Four months after the botched rollout of Obamacare, things are starting to look up a little for the president and his troubled program: Some threeÂ million Americans have selected a plan through the state or federal exchanges, and numbers in December were seven times that of October and November combined.
And yet reviews of the Affordable Care Act in the wake of its disastrous opening days remain stubbornly negative. While much of the attention has focused on technological and bureaucratic failures, or recently the delayed requirements, the Web siteâ€™s botched launch also illustrates the key weaknesses of this presidentâ€™s leadership style.
The first is President Obamaâ€™s failure to connect his rhetoric with either his actions or with what voters truly value. In 2006 and 2007, I helped develop the messaging that was used by health-care reform advocates and Democratic candidates. We identified three principles that were essential to swing public opinion. The first was to reassure people that if they wanted to keep their doctor, they would be able to do so. The second was that people should have more choices, not fewer. And the third was the central idea behind health care reform: that no American would ever again have to choose between food on the table and a trip to the doctor.
But what the administration never realized was why that first principle â€” keeping your doctor â€” was so important. The relationship between people and their doctors is not just transactional. Itâ€™s intensely personal. People like the feeling of personal control that comes with choosing both their doctor and their health-care plan.
Thatâ€™s what the president never seemed to â€śgetâ€ť emotionally: How even three or four cases of people getting a cancellation notice from their insurance company â€” let alone three or four million â€” would lead to feelings of betrayal. Obamaâ€™s first presidential campaign elicited a strong emotional response from the public, but he has since had trouble connecting in the same way as a leader. He and his advisers embraced a version of those three health-care principles during the 2008 campaign. But in office, they failed to keep these values front and center in their new plan, adding emotional distance between the president and the average American.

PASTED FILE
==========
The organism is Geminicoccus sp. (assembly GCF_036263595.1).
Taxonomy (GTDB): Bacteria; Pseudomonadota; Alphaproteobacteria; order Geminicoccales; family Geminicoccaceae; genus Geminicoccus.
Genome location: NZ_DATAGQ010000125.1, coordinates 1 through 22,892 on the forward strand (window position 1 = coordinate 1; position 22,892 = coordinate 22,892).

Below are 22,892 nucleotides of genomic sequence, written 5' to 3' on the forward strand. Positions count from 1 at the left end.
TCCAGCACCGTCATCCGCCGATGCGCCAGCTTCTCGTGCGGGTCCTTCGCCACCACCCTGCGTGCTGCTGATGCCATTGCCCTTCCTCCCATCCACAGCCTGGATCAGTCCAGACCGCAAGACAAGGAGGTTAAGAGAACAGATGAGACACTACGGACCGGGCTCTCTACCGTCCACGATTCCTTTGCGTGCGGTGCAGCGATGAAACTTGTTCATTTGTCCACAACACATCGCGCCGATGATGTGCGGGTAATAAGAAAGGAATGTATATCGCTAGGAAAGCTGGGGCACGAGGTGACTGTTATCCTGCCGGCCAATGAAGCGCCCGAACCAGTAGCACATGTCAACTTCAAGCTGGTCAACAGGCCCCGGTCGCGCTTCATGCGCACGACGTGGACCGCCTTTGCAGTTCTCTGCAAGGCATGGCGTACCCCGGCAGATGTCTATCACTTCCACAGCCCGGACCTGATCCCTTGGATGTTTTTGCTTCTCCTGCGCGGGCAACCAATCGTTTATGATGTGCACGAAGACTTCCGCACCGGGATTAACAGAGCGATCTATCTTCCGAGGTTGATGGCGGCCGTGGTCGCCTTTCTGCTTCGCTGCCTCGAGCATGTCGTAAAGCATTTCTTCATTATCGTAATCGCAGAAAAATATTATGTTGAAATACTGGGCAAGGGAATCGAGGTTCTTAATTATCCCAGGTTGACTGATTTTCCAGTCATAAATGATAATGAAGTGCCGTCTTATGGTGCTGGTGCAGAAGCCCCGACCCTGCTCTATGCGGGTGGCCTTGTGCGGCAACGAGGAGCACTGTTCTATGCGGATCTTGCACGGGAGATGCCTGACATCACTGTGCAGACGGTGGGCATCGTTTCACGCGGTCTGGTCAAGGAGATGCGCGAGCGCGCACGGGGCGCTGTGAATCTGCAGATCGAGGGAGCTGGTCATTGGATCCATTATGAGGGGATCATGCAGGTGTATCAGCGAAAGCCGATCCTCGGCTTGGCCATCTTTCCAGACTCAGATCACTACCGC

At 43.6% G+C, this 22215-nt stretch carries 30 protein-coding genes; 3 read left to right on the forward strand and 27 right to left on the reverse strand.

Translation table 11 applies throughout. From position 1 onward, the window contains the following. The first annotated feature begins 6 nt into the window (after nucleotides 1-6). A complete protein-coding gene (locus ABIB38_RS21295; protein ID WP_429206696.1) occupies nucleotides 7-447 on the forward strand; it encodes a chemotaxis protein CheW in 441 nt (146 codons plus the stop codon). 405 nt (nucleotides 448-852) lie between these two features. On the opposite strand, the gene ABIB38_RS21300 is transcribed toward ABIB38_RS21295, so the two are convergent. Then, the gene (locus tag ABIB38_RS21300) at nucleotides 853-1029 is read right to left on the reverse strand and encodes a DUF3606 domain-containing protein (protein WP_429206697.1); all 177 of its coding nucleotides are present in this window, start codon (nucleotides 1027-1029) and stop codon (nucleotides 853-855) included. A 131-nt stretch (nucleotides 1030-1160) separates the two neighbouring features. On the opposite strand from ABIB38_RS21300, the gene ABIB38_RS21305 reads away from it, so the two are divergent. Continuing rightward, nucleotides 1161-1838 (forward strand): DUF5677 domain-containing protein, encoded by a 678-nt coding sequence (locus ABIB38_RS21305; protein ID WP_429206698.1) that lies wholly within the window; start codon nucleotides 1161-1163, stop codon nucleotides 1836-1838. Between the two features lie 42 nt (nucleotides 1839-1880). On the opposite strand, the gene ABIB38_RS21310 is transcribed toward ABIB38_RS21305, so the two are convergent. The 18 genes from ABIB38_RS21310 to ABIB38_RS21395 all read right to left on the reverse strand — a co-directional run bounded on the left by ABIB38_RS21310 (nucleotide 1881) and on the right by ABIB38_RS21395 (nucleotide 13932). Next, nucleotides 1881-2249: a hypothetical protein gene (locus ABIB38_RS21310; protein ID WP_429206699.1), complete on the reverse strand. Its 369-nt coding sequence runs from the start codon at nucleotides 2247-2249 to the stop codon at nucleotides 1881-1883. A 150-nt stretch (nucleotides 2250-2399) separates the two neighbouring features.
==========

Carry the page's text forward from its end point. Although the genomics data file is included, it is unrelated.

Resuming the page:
That leads to the second way Obamacare is emblematic of the fault lines in Obamaâ€™s leadership. He rarely makes the case for effective government with the full-throated support of a true believer. Yes, he may talk of it in his speeches occasionally (once with passion in a brilliant but obscure commencement address), but the president has shied away from leading that conversation. Perhaps heâ€™s skittish because the right has been relentless in its cries of â€śsocialism.â€ť Still, his half-hearted commitment to the role of government has cost him the support of many in his base and has left public opinion toward government at or near its lowest ebb in recorded history.
The president came of age in the Reagan era and has grown up politically at a time of corporate control over political fundraising. Back in 2009 and 2010, according to many economists â€” including Christina Romer, the first chair of Obamaâ€™s Council of Economic Advisers, one of the leading authorities on the New Deal and the Great Depression â€” the country needed a $1.5 trillion stimulus and a WPA-like jobs program that would kick the economy into first gear. Obama compromised with half a tank. He also didnâ€™t get under the hood and closely supervise the mechanics. The result was an economy running on fumes, seemingly â€śprovingâ€ť to most Americans that government couldnâ€™t solve our economic problems.